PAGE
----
Two encouraging Mac-related sites fell into my browsing this morning. The first is how to turn el-cheapo wireless cards into Airport cards for early iBooks and, I assume, iMacs. A pretty hefty savings over a true Airport card, certainly. The trick seems to be taking the case off of the old school wireless card and replacing it with electrical tape so that it fits.

tanais: How to save 100 [British Pounds Sterling] (and try not to break something in the process...):

Knowing the original Airport 802.11b card was an antenna-less Orinoco Silver and Gold Card sold as an OEM lucent jobbie (also used in Sony VAIOs...), ... and actually having an Orinoco/Lucent Silver to hand I first of all I had a quick test to see if the card actually worked. (These are about $16-$20 on eBay if you look hard enough).
[he was successful]

The other positive I saw was the slashdot response to today's post regarding DRM in Apple's iPhone. The posts getting modded up actually seem to have a pretty practical approach to Apple and DRM. This post seems to sum it up fairly well.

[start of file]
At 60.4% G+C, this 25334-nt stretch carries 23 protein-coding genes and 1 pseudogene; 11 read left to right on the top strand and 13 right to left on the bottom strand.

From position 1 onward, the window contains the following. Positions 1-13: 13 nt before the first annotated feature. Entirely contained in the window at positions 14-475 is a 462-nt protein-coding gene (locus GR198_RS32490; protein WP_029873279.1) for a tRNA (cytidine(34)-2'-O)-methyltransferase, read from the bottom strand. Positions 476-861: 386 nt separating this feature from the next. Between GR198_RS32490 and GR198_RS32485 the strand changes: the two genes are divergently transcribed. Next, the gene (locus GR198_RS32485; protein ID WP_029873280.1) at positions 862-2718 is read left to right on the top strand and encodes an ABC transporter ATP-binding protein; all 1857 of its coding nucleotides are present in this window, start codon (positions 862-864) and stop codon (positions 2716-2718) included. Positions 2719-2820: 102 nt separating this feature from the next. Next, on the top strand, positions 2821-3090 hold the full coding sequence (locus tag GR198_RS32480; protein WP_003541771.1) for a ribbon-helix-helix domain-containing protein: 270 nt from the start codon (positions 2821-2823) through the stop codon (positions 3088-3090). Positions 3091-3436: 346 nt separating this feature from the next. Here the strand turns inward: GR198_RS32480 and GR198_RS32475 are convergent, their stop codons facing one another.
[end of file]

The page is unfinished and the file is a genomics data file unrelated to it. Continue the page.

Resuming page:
Apple had to produce a DRM that was acceptable to the music industry, or else iTunes would never exist. MP3 players would still be gimmicks, much like minidisk players, and the advances we have seen across all brands of MP3 players never would have happened.

Now admittedly, I've got small bones to pick with the above. It's as if it took Apple for the music industry to go digital. I'm not sure that's the case. I do wonder if the digital music biz would be as successful now, but you'd expect eventually somebody would soak out much of the iPod dough from the market. This is, of course, part of the music industry's beef; if it weren't for Apple, the money-soaking would look different, quite likely wouldn't involve so much cash heading through, if not always to, Apple, and would potentially be much more favorable for their bottom lines.

I've got to say, of all the digital ecosystem tooth & claw battles, music is the most interesting. Sony's rootkit escapade has been incredibly interesting, not just for the perceived screw-up, but for exhibiting just how far a company will go to make its legacy distribution system a combatant for the battleground of PCs.

A more insightful /. iPhone post might be this one...

How is this fresh? That is... we knew it was an iPod, right? Did people think it would not have DRM just because it was a phone this time?